Too often seen as a ghost from the past, nationalism has resurfaced as a major factor in European politics and culture. A powerful commitment to national autonomy has marked Scottish writing throughout the twentieth century. How has the emergence of new voices from feminist, gay and lesbian critics transformed that commitment? How critical and pluralistic can the new nationalisms be? This collection serves notice that the tradition is being read in new and disruptive ways. Five women and four men examine the relationship between gender and nationality, how male and female authors portray women, the treatment of sexuality in Scottish writing, the construction of Scottish masculinity and its relation to class and homophobia. Covering modern fiction and theatre, poetry, film and television, it is a provocative reassessment of the gender and culture of a 'stateless nation'.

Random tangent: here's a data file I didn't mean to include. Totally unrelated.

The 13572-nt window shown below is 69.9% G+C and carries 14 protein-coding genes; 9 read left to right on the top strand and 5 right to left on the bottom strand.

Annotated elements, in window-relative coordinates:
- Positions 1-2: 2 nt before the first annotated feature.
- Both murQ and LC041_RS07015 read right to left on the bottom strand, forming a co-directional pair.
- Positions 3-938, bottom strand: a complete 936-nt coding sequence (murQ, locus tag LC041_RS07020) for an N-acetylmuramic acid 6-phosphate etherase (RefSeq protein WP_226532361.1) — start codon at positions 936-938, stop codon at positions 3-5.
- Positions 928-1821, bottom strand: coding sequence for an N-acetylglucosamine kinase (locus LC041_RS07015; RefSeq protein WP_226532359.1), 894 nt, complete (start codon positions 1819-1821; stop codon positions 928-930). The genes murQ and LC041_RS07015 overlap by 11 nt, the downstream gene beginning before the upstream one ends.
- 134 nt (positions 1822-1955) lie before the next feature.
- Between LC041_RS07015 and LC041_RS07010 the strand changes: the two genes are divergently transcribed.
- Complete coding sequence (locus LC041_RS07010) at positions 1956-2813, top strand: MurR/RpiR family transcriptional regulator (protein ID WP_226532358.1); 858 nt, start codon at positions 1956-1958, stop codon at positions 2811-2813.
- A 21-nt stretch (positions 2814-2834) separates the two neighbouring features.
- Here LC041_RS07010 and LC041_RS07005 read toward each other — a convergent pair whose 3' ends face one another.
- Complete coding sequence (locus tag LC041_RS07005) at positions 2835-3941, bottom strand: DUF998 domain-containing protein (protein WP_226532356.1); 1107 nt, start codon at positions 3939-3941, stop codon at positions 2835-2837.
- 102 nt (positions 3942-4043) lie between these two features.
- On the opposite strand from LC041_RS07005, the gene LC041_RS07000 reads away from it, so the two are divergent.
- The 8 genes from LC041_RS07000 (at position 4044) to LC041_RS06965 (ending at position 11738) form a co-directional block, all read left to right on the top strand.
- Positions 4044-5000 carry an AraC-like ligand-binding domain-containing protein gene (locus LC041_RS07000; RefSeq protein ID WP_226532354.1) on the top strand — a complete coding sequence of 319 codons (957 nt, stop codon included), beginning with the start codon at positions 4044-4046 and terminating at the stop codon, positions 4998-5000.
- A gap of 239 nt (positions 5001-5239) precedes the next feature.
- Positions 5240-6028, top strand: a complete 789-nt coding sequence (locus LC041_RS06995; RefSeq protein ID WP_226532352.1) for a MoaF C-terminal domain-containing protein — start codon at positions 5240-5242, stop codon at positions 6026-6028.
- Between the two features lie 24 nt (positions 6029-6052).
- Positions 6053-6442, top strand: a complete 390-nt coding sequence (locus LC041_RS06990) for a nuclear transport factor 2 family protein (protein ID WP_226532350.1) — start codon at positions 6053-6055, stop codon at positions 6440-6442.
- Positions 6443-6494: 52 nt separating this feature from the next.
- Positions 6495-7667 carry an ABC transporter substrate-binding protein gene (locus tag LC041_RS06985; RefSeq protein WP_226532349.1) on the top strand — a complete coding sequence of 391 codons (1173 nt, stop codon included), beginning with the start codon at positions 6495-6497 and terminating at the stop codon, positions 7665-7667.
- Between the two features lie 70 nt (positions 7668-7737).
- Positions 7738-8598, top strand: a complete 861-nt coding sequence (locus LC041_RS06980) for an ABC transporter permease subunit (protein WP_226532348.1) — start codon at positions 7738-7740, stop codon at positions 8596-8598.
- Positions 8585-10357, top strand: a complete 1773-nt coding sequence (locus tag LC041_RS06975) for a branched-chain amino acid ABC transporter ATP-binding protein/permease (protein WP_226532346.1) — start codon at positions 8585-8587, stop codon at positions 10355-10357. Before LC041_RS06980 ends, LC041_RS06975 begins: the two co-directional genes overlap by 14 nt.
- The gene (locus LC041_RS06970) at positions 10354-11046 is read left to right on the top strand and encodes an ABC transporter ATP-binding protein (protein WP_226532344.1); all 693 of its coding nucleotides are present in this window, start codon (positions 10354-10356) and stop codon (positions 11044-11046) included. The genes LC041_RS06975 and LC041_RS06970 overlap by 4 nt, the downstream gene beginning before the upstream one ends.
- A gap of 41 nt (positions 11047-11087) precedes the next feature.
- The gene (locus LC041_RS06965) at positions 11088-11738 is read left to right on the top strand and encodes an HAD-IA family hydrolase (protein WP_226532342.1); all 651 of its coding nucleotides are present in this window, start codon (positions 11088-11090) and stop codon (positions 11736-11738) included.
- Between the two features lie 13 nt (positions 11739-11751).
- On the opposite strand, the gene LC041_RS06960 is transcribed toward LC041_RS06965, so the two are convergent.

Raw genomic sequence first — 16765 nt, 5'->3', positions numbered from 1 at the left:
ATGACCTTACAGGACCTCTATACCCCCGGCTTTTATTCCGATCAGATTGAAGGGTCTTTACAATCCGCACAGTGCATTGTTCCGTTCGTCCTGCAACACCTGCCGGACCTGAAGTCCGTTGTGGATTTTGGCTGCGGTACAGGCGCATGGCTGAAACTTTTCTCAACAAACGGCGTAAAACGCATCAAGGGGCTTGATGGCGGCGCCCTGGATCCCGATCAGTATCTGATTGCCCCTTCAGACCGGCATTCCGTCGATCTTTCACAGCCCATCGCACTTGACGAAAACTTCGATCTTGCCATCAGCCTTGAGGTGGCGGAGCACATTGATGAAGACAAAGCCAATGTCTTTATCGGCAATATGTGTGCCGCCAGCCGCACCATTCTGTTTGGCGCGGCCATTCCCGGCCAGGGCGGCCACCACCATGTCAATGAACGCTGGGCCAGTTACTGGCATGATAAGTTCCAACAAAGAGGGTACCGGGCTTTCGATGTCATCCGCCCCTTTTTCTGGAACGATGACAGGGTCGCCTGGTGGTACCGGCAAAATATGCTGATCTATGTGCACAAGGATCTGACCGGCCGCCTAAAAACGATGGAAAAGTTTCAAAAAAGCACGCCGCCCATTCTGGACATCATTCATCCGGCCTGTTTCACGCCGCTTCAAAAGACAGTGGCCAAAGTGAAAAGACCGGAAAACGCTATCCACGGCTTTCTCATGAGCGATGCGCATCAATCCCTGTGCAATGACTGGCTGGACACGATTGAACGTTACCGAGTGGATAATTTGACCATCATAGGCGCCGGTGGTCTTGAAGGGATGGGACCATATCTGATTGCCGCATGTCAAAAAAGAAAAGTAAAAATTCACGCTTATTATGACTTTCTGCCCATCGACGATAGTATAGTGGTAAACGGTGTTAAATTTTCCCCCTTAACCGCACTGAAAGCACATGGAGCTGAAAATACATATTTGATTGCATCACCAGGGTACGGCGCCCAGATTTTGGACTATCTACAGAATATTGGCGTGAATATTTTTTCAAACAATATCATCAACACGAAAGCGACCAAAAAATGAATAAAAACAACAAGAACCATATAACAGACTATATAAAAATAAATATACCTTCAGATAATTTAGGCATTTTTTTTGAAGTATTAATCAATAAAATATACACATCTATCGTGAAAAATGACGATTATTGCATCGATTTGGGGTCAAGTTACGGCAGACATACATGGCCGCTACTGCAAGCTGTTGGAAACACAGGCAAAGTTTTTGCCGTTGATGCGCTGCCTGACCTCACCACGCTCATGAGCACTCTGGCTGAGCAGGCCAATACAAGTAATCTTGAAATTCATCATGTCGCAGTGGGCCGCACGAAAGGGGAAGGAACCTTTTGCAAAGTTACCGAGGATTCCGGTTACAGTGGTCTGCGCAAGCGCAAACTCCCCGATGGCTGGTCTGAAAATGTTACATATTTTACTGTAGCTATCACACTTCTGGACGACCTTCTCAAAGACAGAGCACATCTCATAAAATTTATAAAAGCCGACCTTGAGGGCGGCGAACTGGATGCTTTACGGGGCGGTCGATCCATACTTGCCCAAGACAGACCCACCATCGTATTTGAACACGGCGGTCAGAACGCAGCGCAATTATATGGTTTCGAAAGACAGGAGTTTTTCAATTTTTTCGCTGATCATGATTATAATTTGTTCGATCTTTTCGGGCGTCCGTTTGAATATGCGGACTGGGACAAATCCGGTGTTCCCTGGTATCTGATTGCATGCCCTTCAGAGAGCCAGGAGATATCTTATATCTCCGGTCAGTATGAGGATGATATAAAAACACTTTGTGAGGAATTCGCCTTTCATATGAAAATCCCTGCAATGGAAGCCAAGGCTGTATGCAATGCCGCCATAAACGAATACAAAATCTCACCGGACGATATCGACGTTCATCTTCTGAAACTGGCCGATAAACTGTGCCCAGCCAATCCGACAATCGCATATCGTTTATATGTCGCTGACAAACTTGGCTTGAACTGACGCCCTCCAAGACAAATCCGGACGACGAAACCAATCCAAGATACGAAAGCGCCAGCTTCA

Gendering the Nation
Edinburgh University Press
Studies in Modern Scottish Literature
Education & Reference